Call to the River

Twenty nine people gathered recently at the river at Manidokan, a United Methodist retreat center near Harper’s Ferry, to explore God’s rivercall and discover new ways of being church.

“I want the church to talk to me in curious ways,” one participant confessed. Curiosity, openness, wonder and mystery became by-words of the weekend.

The Call to the River retreat was the soul-child of the Rev. Rod Miller, director of connectional and emerging  ministries for the Baltimore-Washington Conference.

The “emerging” part of his title is new and Miller is gathering strategic partners, like Faith at Work ( and the Church of the Savior in this instance, to help him discover more about how United Methodists might relate to the emerging church community, which is unfolding on the mainstream religious landscape.

During the retreat, Miller and the Rev. Matt Poole, a Guide in the conference’s Western Region, asked participants to reflect upon the Bible’s first story and how much space God created.

“Now consider how much sacred space you claim,” Poole said. “We sometimes tend to live small lives. But there’s an immensity to God.”

Poole encouraged those present to look for the spaces God is creating in their lives and step into them.

The church, Miller explained, also needs to invite people into that sacred space. One way to do this, he said, is to move beyond transactional models of ministry, which focus on the trading of goods, services and ideas, and into an emerging model, in which people are valued for who God created them to be, leadership is shared, and possibility is not bound by structure or expectation.

One of the first steps in such a journey, Miller said, is to connect one’s own story with God’s larger story.

riverchartTo assist those gathered in this task, Marjory Zoet Bankson, author of “Call to the Soul,” was invited to help people explore “the call cycle,” which she designed to help people realize the larger purposes of their lives as they unfold and to move them into the realm of the Spirit.

“Now what?” is one of the central questions of call, explained Bankson. Throughout their lives, people will discover new answers to the questions who am I, what is my work, what is my gift, what is my legacy?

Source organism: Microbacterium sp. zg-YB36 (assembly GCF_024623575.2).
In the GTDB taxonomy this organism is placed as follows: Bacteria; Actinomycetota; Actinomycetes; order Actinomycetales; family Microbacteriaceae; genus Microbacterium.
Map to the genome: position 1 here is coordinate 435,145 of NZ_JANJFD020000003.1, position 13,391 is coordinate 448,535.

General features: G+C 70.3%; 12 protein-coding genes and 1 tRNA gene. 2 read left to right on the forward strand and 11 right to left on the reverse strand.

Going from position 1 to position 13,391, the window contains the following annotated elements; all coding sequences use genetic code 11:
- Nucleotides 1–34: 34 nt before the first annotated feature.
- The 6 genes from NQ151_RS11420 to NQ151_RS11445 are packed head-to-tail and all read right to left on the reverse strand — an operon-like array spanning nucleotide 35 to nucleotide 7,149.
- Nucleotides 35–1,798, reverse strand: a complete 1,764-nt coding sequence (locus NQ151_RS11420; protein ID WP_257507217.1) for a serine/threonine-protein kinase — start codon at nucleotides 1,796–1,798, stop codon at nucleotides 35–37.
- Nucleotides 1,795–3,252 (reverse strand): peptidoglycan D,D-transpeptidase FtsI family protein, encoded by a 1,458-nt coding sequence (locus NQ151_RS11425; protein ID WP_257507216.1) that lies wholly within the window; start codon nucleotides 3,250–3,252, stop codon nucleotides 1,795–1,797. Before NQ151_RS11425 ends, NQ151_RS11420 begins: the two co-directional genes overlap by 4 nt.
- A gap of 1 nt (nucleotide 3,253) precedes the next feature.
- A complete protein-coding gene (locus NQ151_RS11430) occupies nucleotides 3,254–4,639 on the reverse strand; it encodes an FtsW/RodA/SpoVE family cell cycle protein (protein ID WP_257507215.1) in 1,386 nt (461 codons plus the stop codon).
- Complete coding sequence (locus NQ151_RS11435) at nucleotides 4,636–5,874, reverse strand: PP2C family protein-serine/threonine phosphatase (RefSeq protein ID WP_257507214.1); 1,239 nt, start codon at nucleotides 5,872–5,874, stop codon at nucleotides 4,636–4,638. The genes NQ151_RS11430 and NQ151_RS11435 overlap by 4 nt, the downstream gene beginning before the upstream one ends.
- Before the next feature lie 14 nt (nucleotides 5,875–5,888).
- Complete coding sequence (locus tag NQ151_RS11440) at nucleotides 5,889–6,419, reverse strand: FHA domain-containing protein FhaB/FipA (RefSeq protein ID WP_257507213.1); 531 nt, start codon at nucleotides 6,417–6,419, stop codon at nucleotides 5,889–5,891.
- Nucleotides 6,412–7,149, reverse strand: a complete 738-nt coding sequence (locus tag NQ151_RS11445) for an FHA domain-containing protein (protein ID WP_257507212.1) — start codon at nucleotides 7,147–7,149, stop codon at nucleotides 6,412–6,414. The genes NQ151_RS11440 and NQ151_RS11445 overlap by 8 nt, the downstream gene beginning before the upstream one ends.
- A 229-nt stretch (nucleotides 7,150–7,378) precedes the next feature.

Each call, Bankson explained, takes a person through a cycle with various stages including resistance, reclaiming, revelation, relating and release. As they consider taking their calls public, people find themselves on the banks of a metaphorical river, which they cross at their own peril or delight.

While each call is different, they do share common traits. “A calling from God is simple,” Bankson said. “It is impossible without God and it is persistent.”

In examining call, for individuals and the church, Bankson read from Ezekiel 47, where an angel reveals a vision in which a river flows out from below the Temple, creating a mighty force that brings life wherever it goes. Fruit trees grow on its banks, “and their fruit will be for food, and their leaves for the healing of the nations.”

“The river flows from the sanctuary, and where the river flows, life abounds,” Bankson said. The Temple was a closed system. But God’s river flows from under the Temple and into the world. It doesn’t ignore the temple, but it is more. It’s a bigger story.”

This Scripture resonated with many present at the retreat. Some said the church couldn’t effectively address the things that “made them feel dead inside.” Others worried that the church had become trivial and irrelevant, “a bad parody of what it was intended to be.”

But Miller reminded them that they hold the key to address this. Each person is beloved by God. “The river,” he said, flows through us.”

Throughout the weekend, participants were invited to listen to their bodies as they participated in a wide variety of sacred experiences, ranging from stretching and dance, the intoning of Shalom, holy conversation, walking group meditations and communion.

During one of these exercises, Tiffany Montavon, from Faith at Work, asked those gathered to close their eyes and imagine placing their dreams in their left hand and God’s dream in their right. “Now place your left hand in your right and let it rest there,” she instructed.

In that merging of individual, God’s and the church’s dreams, a new spirit stirred. No one present was ready, or even able, to define it. But that’s okay, Miller says. God’s river brought forth life and new callings were awakened.


One response to “Call to the River

  1. what river is that?

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